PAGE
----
With extensive experience as machinery movers, we have dealt with the wide range of challenges that can arise during the relocation of heavy machinery. So when we were asked to undertake an extensive project that also included dismantling some ageing pieces of heavy machinery without lifting points, we knew we could put the systems and teams in place to tackle it…
Working as principal contractor (alongside a company to deal with the demolition) on the GrowHow site at Avonmouth near Bristol, we undertook a project to dismantle plant, heavy machinery, equipment and associated pipework, transfer it to the designated holding area and load it for transporting to Avonmouth port, for onward shipment to China.
We had a large and highly professional team on site; 44 operatives at the height of the project. Crawler and mobile cranes, telehandlers, cherry pickers and scissor lifts were all used. With clear systems in place – proven over years of experience as machinery movers – we made sure our teams had everything they required to work safely and efficiently.
The project included the relocation of a large number of vessels. These varied greatly in weight and size from a couple of tonnes to two pieces of heavy machinery that were approximately 20m in height and 6m in diameter and weighed 196 tonnes. We lifted and “topped & tailed” these items by using two of the crawler cranes, and loaded them to specialised trailers to be transported to the port.
We also formulated a solution to dismantle two co2 columns that were each 63m high and about 4m in diameter, and had a combined weight of 160 tonnes. We used our expertise as highly experienced machinery movers to devise a method of cutting them in half so we could then transport this heavy machinery in two sections.
Some pieces didn’t have lifting points due to their age, so we designed, manufactured and tested specific lifting attachments to use on these. We also sent the attachments with this heavy machinery to assist in the offloading at the destination port.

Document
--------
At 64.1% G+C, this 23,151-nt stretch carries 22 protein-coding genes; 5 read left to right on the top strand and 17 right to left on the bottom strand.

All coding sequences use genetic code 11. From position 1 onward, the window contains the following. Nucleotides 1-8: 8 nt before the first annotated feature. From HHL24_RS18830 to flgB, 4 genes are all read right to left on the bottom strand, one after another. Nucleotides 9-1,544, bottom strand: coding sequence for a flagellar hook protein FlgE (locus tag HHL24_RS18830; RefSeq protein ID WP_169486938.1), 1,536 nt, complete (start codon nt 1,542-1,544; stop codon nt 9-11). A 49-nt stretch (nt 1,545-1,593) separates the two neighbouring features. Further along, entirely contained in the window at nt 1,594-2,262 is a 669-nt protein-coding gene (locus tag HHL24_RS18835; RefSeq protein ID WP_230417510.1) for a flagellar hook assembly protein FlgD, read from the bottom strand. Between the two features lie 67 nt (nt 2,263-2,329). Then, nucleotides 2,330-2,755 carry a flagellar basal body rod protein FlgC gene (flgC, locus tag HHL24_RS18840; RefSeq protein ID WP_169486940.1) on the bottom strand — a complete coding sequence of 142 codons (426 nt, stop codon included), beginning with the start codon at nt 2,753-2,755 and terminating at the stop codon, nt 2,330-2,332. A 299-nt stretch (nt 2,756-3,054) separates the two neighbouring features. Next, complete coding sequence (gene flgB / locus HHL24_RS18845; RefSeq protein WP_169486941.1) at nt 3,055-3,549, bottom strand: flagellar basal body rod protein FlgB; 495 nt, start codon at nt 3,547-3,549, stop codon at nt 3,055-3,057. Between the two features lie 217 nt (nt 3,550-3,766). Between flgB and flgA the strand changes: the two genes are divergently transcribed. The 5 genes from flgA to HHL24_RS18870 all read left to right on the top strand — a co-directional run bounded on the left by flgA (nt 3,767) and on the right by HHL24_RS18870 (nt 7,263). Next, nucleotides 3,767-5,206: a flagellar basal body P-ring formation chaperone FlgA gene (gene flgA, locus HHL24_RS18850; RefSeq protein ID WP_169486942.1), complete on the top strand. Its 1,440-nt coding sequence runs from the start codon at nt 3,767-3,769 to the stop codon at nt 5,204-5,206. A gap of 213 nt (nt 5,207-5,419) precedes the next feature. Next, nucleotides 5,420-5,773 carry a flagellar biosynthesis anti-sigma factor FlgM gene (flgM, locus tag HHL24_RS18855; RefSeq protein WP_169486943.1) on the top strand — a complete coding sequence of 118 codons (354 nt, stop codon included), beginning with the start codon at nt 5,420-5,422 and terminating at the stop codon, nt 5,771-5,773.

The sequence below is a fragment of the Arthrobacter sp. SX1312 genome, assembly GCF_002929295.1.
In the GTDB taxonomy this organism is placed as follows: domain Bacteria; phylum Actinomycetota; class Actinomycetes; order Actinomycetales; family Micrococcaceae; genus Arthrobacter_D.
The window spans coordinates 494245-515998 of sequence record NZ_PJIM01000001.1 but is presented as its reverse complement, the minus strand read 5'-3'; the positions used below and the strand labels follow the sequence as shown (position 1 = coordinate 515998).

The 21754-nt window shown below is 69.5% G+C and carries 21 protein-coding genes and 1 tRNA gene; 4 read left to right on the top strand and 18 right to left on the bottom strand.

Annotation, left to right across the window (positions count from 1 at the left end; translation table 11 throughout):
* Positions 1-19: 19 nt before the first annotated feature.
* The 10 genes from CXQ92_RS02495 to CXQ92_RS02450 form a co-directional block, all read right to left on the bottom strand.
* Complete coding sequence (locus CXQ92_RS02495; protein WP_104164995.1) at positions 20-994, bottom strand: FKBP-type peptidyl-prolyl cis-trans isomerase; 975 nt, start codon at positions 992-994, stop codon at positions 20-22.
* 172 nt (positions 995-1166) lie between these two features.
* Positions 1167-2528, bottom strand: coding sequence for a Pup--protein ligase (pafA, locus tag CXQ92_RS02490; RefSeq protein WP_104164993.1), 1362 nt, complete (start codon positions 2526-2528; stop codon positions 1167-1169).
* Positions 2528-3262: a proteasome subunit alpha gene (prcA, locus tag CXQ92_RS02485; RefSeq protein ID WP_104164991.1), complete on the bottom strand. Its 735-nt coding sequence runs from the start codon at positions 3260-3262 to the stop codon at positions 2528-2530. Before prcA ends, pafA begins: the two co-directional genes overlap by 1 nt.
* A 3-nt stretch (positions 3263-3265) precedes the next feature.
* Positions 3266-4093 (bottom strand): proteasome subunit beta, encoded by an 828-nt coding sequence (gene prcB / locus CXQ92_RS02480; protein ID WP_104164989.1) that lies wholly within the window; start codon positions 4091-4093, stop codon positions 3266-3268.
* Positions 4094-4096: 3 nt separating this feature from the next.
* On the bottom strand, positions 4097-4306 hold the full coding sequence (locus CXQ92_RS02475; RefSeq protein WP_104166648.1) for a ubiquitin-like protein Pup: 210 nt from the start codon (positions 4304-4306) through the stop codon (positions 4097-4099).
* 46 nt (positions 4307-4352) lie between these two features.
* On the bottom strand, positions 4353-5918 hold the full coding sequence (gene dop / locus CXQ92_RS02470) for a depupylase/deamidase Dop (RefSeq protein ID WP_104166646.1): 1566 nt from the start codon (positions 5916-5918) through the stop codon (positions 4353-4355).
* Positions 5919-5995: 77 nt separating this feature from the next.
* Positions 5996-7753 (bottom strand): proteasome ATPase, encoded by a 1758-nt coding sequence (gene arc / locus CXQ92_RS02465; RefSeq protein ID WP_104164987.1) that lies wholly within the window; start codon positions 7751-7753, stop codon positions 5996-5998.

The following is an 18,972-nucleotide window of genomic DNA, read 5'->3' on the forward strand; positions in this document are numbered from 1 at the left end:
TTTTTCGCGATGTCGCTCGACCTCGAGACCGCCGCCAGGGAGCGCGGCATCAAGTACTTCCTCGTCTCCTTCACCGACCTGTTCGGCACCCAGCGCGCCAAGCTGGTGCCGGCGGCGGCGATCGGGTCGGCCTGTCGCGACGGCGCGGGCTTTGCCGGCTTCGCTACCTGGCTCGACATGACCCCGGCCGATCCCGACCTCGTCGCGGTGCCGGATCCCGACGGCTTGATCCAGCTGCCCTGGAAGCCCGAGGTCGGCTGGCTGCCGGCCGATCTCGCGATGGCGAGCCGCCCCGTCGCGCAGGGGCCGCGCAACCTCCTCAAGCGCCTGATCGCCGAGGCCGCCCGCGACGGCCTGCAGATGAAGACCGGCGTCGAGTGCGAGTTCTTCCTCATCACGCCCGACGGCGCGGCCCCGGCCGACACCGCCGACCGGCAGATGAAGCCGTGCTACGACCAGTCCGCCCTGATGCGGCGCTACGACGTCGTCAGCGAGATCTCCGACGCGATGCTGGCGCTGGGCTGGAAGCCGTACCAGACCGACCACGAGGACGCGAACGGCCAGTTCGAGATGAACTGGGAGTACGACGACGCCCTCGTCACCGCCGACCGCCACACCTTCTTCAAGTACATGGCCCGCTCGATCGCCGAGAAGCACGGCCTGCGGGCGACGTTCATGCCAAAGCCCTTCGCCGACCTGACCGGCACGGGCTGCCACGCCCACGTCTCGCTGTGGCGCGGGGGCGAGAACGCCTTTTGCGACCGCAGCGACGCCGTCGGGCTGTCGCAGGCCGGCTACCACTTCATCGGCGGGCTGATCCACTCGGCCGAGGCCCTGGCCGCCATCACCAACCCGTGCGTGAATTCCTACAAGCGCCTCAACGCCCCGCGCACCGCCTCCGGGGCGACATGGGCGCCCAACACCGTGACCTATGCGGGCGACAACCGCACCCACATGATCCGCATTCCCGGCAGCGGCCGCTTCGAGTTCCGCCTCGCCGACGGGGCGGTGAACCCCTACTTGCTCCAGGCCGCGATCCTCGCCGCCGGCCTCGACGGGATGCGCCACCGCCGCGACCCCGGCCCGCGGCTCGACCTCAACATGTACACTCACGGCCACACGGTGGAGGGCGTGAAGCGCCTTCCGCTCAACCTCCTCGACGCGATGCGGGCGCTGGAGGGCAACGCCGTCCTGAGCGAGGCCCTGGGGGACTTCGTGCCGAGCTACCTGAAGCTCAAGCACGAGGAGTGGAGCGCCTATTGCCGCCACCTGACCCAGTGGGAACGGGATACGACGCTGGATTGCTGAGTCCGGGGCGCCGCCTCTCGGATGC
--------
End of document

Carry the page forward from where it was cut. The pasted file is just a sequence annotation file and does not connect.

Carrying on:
As highly professional machinery movers, thorough systems are key to our work. We produced four sets of drawings for the plant and at every point where pipework had been split or cut, this was documented on the drawings. We also had two laptops, each with an external backup drive that had all the information relating to the equipment being loaded to trailers and also about what equipment went into which container.
We took photos and video to show the progress of the project, which we were also happy to supply for use to cross-reference the equipment when it was re-assembled.
Our experience as machinery movers proved itself throughout the project. After successfully dismantling the four separate areas of the plant, we loaded 122 40-foot containers on site for transportation to the port.
We completed the work safely, on budget and in a timescale of 32 weeks – well within the project term of 34 weeks.
REM Engineering’s Project Manager Paul Wimbush commented: “At the initial site visit, we realised this was a large scale and potentially challenging project. However, we went through our usual system of meticulous planning so that once we got on site and started putting the system of work in place, it became an enjoyable project to work on. Everyone involved played their part in its success.”